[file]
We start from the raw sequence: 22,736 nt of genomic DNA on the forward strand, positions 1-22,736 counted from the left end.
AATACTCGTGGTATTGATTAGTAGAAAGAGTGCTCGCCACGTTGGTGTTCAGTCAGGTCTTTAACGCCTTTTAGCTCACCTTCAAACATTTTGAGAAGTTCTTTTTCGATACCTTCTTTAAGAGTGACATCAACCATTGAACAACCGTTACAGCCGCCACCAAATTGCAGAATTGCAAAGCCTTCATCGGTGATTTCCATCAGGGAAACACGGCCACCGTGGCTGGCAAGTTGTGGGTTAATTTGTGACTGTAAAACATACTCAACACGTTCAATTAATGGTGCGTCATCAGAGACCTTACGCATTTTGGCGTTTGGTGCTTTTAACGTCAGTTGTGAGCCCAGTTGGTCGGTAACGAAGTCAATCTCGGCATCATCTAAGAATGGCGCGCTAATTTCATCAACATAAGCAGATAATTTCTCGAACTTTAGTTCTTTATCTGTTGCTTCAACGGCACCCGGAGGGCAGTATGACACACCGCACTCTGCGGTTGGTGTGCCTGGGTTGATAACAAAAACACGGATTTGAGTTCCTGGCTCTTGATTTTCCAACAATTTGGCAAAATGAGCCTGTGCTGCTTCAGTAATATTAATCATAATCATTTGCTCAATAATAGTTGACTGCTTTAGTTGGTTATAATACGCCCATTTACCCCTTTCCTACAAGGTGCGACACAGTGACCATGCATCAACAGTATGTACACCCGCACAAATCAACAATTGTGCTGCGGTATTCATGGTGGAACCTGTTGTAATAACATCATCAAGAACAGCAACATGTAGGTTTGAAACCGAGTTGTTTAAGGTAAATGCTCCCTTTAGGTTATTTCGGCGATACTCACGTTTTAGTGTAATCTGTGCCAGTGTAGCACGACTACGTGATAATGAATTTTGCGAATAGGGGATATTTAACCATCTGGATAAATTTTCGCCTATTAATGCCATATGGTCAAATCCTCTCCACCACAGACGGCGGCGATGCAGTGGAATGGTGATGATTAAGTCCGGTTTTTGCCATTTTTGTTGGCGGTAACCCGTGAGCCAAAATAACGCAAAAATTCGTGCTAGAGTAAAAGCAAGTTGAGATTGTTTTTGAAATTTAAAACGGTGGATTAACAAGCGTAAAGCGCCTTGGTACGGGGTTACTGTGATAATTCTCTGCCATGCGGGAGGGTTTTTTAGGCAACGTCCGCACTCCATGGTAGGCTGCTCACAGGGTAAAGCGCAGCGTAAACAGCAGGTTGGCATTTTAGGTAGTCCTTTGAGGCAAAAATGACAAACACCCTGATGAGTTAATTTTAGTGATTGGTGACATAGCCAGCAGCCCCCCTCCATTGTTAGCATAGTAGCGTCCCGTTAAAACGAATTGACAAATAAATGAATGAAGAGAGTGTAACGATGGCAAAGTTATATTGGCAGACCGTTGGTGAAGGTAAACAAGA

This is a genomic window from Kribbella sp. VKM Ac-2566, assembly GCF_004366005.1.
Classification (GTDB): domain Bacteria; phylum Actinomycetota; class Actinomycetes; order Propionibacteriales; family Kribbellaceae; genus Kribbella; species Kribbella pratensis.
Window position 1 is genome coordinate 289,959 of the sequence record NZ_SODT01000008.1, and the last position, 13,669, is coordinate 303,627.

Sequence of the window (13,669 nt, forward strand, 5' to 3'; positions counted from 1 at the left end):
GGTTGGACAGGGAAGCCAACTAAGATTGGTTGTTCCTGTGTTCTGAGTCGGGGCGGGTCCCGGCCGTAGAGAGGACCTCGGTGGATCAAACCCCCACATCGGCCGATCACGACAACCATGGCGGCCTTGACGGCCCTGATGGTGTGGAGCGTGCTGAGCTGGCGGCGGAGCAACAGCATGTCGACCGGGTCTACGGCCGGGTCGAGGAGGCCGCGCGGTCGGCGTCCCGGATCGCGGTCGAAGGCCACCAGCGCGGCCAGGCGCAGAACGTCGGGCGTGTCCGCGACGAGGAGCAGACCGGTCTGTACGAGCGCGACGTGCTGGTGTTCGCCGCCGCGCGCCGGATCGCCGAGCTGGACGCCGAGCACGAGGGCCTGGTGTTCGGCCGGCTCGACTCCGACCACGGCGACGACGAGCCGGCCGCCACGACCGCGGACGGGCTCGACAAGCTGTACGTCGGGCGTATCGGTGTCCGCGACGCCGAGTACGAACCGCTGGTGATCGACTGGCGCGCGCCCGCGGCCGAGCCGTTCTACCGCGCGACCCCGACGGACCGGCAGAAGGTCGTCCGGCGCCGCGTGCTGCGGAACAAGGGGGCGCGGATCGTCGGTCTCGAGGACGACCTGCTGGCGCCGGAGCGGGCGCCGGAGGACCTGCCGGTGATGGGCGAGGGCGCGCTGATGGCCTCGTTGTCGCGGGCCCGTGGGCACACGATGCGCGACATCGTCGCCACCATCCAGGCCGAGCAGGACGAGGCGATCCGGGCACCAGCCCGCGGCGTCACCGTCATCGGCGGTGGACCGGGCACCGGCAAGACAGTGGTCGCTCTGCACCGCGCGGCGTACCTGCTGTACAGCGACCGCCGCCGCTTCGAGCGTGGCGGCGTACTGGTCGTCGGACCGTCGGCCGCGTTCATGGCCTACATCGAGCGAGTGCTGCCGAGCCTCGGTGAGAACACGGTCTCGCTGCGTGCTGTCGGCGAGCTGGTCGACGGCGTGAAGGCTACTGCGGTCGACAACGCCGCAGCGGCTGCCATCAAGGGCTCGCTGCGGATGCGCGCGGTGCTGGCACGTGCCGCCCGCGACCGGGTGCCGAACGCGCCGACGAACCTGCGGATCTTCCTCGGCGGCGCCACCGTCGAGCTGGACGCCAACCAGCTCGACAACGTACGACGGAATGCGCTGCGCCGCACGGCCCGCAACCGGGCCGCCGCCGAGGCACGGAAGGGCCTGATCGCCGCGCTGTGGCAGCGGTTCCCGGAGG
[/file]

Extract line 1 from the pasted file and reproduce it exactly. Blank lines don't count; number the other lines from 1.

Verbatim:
We start from the raw sequence: 22,736 nt of genomic DNA on the forward strand, positions 1-22,736 counted from the left end.